Eid Mar coin: Detailed look at ancient coin set to be auctioned
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Britons could be sitting on a small fortune as ordinary coins with minting mistakes become worth hundreds and complete collections can earn their owner far more than their face value. Ocean Finance shared the rarest and most sought after 50p coin could be worth £230, over 400 times more than its face value.
Kew Gardens 50p
These 2009 special edition coins only saw 210,000 released into circulation.
This makes it the rarest 50p Britons could come across and one of which sold on eBay for £230 in 2020 – although it’s down to the eBay seller as to how much it’s listed for, and the buyer as to how much it’s bought for.
The coin has also secured top place in the Change Checker scarcity index, which highlights the UKs most sought after coins.
This coin features the Chinese Pagoda and is a popular collectors item.
Olympics coin collection
The London Olympics in 2012 saw a commemorative series of 29 50p coins released into circulation.
Coin Hunters have reported that having the full collection could earn owners £91, almost seven times more than its face value.
However, certain coins in the collection are also worth more than others with the most valuable being:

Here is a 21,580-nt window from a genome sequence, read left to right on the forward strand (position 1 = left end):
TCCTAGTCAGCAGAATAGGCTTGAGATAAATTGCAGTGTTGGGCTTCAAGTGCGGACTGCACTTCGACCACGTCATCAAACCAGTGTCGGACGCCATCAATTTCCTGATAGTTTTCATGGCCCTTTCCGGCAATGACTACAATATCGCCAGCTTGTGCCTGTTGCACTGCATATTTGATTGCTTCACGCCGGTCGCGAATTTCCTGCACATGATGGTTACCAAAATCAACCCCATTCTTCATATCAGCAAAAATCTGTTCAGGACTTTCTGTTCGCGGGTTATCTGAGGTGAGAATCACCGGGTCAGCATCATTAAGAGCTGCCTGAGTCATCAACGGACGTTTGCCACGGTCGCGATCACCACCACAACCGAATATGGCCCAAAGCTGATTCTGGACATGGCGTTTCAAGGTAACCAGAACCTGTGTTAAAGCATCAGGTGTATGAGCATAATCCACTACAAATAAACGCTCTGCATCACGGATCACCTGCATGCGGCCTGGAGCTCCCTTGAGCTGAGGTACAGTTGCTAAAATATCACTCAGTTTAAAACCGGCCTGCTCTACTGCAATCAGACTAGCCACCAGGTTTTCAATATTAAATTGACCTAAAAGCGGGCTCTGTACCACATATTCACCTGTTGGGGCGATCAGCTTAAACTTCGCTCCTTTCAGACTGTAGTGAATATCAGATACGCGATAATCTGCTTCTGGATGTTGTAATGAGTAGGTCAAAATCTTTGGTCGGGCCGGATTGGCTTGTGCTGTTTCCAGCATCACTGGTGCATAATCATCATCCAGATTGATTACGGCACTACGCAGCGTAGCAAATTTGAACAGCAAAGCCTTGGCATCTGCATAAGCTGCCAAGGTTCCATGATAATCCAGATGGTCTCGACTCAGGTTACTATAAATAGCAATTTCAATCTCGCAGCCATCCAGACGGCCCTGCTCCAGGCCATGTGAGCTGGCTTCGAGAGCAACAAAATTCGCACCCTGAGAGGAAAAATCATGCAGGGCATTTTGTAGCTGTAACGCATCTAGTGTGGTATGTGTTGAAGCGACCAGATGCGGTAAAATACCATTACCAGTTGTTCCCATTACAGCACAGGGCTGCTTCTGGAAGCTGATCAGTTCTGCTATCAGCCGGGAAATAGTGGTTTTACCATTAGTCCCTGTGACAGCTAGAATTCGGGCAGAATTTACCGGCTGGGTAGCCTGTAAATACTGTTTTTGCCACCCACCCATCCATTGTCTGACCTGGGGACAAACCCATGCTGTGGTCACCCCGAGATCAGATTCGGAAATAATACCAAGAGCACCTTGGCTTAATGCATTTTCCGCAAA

- Football coin: 1,125,500 minted worth an estimated £15
- Triathlon coin: 1,163,500 minted worth an estimated £11
- Judo coin: 1,161,500 minted worth an estimated £9.93
- Wrestling coin: 1,129,500 minted worth an estimated £7.57
£2 with the wrong metal
£2 coins are usually made using two kinds of metal: silver cupro-nickel disc in the centre surrounded by a nickel-brass ring on the outside.
However, this additional layer provides an additional chance for mistakes and errors.
In 2017 a collector spotted a £2 coin that was accidentally made entirely of nickel-brass.
The Standing on the Shoulders of Giants coin had 10,270,000 coins put into circulation with only a few having the nickel-brass error.
Experts have noted that this unique coin could be worth over £1,000.
Ocean Finance recommended that Britons who spot a valuable coin in their wallet, or one that has a design or error they haven’t seen before, should start by looking up the coin online.
The Royal Mint website provides information on all the coins they have produced, including those with errors.
Additionally, they also offer an authentication service to help Britons check if their coins are genuine.
The Change Checker scarcity index can also help narrow down how sought after, valuable or rare one’s coin is.
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